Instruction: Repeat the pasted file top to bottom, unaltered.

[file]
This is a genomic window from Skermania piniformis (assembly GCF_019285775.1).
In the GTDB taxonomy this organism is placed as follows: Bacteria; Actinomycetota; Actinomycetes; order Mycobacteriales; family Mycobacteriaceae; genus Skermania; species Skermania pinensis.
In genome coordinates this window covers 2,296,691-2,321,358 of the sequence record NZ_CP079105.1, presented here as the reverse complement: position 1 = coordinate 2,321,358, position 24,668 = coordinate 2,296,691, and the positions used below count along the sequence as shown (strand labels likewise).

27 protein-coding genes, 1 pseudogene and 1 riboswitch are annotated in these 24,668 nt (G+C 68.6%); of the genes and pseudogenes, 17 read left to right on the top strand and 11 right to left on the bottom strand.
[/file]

This is a genomic window from Skermania piniformis (assembly GCF_019285775.1).
In the GTDB taxonomy this organism is placed as follows: Bacteria; Actinomycetota; Actinomycetes; order Mycobacteriales; family Mycobacteriaceae; genus Skermania; species Skermania pinensis.
In genome coordinates this window covers 2,296,691-2,321,358 of the sequence record NZ_CP079105.1, presented here as the reverse complement: position 1 = coordinate 2,321,358, position 24,668 = coordinate 2,296,691, and the positions used below count along the sequence as shown (strand labels likewise).

27 protein-coding genes, 1 pseudogene and 1 riboswitch are annotated in these 24,668 nt (G+C 68.6%); of the genes and pseudogenes, 17 read left to right on the top strand and 11 right to left on the bottom strand.